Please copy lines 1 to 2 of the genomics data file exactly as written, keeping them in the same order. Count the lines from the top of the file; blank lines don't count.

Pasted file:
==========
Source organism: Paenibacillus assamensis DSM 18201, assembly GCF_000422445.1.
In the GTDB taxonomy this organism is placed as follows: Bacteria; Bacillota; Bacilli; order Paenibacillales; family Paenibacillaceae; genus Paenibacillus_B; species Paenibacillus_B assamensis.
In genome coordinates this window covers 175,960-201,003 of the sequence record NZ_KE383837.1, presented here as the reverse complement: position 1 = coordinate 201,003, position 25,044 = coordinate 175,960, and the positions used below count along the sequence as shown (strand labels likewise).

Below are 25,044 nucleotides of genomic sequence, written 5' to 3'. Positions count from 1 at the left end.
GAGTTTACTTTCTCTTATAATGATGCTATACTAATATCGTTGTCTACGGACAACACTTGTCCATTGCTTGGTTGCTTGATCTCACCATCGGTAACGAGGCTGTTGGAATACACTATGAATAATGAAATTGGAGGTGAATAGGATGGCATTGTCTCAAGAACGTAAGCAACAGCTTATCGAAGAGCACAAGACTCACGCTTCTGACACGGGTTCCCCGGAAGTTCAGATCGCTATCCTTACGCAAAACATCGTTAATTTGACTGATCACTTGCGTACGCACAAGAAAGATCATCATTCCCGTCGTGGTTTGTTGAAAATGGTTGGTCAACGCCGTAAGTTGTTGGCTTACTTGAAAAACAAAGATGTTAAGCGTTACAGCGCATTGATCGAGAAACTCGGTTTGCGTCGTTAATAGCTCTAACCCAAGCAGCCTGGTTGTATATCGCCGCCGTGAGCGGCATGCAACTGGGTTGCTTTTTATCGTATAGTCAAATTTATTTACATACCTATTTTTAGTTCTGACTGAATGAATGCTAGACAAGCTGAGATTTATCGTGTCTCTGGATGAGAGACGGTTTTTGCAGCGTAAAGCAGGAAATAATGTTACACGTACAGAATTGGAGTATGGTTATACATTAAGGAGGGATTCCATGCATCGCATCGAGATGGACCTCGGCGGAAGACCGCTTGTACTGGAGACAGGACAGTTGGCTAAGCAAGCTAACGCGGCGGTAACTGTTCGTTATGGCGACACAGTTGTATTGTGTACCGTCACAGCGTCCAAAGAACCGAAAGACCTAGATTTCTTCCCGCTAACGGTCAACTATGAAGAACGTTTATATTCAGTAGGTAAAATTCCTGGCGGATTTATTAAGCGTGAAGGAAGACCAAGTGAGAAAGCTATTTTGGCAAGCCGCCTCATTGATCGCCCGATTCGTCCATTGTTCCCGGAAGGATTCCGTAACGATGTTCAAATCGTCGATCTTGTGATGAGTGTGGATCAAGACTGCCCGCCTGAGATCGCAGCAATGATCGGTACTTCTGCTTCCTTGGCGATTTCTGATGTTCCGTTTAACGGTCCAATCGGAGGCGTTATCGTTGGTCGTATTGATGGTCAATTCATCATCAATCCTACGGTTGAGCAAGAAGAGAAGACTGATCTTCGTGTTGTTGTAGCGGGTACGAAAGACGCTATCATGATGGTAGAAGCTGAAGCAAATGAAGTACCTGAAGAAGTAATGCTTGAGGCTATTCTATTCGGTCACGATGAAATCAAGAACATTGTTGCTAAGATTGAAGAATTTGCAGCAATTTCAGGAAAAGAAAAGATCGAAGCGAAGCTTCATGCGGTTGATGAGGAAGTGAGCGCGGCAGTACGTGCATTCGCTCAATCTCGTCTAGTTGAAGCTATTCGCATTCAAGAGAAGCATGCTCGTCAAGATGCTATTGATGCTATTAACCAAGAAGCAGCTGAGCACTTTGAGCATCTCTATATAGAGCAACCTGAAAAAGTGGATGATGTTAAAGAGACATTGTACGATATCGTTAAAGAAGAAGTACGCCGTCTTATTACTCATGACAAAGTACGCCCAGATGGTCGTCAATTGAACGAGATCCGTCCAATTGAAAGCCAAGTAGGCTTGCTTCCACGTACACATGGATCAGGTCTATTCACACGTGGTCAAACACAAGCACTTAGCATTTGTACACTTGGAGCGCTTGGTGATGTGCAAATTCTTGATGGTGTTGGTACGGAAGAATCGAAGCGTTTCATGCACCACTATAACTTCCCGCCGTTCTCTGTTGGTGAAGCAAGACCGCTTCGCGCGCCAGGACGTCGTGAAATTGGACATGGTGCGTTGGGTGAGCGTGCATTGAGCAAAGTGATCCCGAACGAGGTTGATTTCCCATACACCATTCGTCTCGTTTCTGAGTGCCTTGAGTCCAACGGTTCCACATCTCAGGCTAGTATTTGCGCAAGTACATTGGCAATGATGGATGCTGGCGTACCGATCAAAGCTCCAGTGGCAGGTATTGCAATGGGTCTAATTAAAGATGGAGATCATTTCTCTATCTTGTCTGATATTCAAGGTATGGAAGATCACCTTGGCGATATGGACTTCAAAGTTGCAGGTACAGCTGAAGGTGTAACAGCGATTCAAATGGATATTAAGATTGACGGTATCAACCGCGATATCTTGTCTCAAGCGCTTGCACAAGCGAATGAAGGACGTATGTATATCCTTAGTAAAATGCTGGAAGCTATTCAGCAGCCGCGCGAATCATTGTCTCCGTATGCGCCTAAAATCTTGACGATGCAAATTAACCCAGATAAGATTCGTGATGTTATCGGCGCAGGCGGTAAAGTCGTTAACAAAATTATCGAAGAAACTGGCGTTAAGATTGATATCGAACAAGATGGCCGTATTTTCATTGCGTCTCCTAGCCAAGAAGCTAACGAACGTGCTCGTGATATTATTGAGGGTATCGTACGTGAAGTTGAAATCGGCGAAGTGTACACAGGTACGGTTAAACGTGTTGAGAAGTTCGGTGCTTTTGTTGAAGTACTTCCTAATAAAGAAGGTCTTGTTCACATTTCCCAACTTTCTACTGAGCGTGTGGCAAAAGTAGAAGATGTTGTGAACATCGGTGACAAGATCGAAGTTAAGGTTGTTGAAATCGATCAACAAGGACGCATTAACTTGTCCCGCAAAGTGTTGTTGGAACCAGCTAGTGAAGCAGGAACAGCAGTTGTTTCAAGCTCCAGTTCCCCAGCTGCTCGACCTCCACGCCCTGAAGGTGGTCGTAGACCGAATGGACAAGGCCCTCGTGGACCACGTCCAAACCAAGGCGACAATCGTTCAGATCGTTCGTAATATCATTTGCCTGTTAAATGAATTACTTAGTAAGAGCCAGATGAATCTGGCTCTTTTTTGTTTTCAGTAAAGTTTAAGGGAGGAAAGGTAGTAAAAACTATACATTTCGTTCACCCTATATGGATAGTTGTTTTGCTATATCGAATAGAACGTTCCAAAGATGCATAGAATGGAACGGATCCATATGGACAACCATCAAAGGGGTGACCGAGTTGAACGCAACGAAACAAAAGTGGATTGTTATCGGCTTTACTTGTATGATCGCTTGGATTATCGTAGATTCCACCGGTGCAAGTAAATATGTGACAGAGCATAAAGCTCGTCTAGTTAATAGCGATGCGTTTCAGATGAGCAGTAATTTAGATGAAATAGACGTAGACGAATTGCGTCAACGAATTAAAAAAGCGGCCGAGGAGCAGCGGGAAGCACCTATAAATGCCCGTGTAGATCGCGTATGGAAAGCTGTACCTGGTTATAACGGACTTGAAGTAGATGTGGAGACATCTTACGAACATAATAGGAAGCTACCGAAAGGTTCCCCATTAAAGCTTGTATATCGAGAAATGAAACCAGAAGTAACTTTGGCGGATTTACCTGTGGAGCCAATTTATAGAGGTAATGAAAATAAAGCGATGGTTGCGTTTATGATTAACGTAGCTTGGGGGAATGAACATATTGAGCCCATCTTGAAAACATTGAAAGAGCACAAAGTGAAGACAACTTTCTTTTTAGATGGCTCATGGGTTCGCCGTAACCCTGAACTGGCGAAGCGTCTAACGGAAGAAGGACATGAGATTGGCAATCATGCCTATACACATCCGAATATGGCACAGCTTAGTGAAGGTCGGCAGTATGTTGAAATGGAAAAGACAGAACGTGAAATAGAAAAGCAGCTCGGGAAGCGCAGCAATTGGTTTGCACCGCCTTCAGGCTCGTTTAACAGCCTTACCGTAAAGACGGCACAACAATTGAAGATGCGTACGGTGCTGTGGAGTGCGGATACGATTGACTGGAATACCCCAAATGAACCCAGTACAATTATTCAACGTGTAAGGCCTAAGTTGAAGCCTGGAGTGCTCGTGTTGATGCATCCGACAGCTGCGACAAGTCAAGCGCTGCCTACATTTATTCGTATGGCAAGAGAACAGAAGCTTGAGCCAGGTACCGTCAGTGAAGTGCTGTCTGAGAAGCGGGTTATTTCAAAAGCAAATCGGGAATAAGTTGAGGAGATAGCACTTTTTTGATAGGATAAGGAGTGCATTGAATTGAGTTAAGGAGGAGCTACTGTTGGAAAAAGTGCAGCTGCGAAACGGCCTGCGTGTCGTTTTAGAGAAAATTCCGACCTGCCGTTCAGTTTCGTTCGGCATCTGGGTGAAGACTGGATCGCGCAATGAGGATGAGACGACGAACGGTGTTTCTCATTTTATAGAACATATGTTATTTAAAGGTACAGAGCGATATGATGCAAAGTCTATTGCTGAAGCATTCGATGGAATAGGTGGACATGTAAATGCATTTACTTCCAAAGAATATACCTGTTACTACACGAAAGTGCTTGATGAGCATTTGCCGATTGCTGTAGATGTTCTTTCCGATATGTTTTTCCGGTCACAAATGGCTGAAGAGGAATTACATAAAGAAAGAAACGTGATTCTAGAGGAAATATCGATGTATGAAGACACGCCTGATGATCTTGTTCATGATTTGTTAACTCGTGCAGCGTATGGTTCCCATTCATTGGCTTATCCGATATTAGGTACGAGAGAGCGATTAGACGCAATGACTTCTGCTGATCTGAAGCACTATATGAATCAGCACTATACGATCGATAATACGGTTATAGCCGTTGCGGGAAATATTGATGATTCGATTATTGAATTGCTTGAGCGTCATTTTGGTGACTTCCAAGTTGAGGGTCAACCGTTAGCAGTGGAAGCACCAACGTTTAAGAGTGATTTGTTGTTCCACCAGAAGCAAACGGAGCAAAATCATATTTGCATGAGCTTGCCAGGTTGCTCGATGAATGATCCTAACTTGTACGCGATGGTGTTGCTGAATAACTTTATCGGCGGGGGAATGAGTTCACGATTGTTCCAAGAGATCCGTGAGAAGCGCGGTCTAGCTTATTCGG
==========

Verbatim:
Source organism: Paenibacillus assamensis DSM 18201, assembly GCF_000422445.1.
In the GTDB taxonomy this organism is placed as follows: Bacteria; Bacillota; Bacilli; order Paenibacillales; family Paenibacillaceae; genus Paenibacillus_B; species Paenibacillus_B assamensis.